October 14, 2016
Co-Principal Investigators: Brian Rowan (Project Director), University of Michigan; David K. Cohen, University of Michigan; Susan L. Moffitt, Brown University; and Sean F. Reardon, Stanford University
The Common Core State Standards (CCSS) initiative—initially viewed as a promising effort to establish national standards for student learning in America’s decentralized education system—stands at a crossroads. Launched in 2008 by Achieve, Inc., the National Governors’ Association (NGA) and the Council of Chief State School Officers (CCSSO), the CCSS initiative called for states to: (1) adopt common academic standards for students; (2) leverage state powers to align instructional materials, assessments, and professional development to these standards; and (3) use policy instruments such as accountability, intervention, and capacity-building to ensure consistently high student achievement of the standards in all local jurisdictions (NGA Best Practices Center, CCSSO, & Achieve, Inc., 2008). At first, the initiative succeeded beyond expectations. By 2011—three years after the initiative was launched, and two years after publication of the standards—46 states, the District of Columbia, and 5 territories had adopted the “common core” as their state academic standards; 40 states had joined one of the two federally-funded (but state-led) assessment consortia that created student assessments aligned to the CCSS; major textbook providers eagerly proclaimed the alignment of their materials to the CCSS; and public opinion was solidly behind the effort. Today, public opinion about the common core is decidedly mixed. Several states repealed their initial adoptions of CCSS standards. Early experiences with consortia-developed assessment systems have been mixed; and, in some states, a movement toward students “opting out” of state testing has emerged.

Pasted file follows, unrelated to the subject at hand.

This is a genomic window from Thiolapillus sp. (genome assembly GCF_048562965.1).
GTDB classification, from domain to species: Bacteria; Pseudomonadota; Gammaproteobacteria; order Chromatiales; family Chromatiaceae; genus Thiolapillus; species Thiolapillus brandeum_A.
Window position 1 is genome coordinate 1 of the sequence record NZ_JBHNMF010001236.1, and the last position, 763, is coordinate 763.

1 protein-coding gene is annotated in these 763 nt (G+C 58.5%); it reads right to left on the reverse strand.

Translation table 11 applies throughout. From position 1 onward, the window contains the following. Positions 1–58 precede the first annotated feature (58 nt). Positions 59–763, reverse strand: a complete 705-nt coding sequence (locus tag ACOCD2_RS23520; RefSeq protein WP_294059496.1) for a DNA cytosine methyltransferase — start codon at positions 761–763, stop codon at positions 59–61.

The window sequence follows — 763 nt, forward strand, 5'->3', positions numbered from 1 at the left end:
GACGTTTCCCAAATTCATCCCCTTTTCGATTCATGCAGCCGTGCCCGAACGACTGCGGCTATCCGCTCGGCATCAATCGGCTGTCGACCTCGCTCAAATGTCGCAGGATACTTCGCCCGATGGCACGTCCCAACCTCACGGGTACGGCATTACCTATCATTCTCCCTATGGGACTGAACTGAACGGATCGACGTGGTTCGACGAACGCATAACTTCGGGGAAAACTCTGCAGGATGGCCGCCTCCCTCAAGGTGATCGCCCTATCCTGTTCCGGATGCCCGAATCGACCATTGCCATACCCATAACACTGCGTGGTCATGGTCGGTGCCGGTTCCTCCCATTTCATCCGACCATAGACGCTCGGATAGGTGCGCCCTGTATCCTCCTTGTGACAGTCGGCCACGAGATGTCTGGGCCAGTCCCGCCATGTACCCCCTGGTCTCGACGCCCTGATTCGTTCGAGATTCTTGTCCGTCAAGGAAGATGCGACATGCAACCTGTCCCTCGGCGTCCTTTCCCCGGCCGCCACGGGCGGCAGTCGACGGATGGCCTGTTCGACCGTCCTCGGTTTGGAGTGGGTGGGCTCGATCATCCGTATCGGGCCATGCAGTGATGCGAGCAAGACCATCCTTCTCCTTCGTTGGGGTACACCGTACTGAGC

This moment represents a unique and important opportunity to examine the potential transformations underway in the organization and delivery of instruction in the unequal terrain of American schooling. The Common Core State Standards initiative continues to represent an historic initiative with potential long-term implications for educational disparities. Our multi-disciplinary, multi-institution, multi-year approach to understanding the Common Core State Standards Initiative puts inequality at the center of our inquiry. Our research is designed to illuminate how the CCSS initiative affects educational inequality, and to inform future efforts to reduce educational inequality by shedding light on how organizational networks and capacities might be leveraged to do so.
Our approach also considers the CCSS initiative dynamically. Each facet of our research program recognizes that the CCSS initiative remains very much under construction nationally, in the education sector, in states, in localities, and in classrooms. The dynamic nature of the CCSS motivates our longitudinal and geographically varied approach to studying the initiative, to understand how the equalizing or dis-equalizing implications of the CCSS initiative depend on schools’ and school systems’ abilities to mobilize the capacity to improve instruction; and how the CCSS initiative ultimately affects inequalities in student achievement.